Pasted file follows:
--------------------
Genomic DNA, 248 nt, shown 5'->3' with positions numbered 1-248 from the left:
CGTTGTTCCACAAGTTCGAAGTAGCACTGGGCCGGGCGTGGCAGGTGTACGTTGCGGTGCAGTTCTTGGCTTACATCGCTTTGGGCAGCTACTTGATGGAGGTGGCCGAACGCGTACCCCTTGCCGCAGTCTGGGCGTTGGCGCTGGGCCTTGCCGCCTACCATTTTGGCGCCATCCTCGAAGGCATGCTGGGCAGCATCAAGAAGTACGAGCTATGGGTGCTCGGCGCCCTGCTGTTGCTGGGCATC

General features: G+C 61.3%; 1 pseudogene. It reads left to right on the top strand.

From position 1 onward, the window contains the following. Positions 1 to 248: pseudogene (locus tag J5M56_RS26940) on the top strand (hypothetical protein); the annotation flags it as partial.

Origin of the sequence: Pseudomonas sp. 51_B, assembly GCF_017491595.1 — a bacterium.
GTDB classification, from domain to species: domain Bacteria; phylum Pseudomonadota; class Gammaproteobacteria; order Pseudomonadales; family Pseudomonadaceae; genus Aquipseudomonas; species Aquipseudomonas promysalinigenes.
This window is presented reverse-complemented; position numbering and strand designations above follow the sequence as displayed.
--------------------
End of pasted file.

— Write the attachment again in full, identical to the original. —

Genomic DNA, 248 nt, shown 5'->3' with positions numbered 1-248 from the left:
CGTTGTTCCACAAGTTCGAAGTAGCACTGGGCCGGGCGTGGCAGGTGTACGTTGCGGTGCAGTTCTTGGCTTACATCGCTTTGGGCAGCTACTTGATGGAGGTGGCCGAACGCGTACCCCTTGCCGCAGTCTGGGCGTTGGCGCTGGGCCTTGCCGCCTACCATTTTGGCGCCATCCTCGAAGGCATGCTGGGCAGCATCAAGAAGTACGAGCTATGGGTGCTCGGCGCCCTGCTGTTGCTGGGCATC

General features: G+C 61.3%; 1 pseudogene. It reads left to right on the top strand.

From position 1 onward, the window contains the following. Positions 1 to 248: pseudogene (locus tag J5M56_RS26940) on the top strand (hypothetical protein); the annotation flags it as partial.

Origin of the sequence: Pseudomonas sp. 51_B, assembly GCF_017491595.1 — a bacterium.
GTDB classification, from domain to species: domain Bacteria; phylum Pseudomonadota; class Gammaproteobacteria; order Pseudomonadales; family Pseudomonadaceae; genus Aquipseudomonas; species Aquipseudomonas promysalinigenes.
This window is presented reverse-complemented; position numbering and strand designations above follow the sequence as displayed.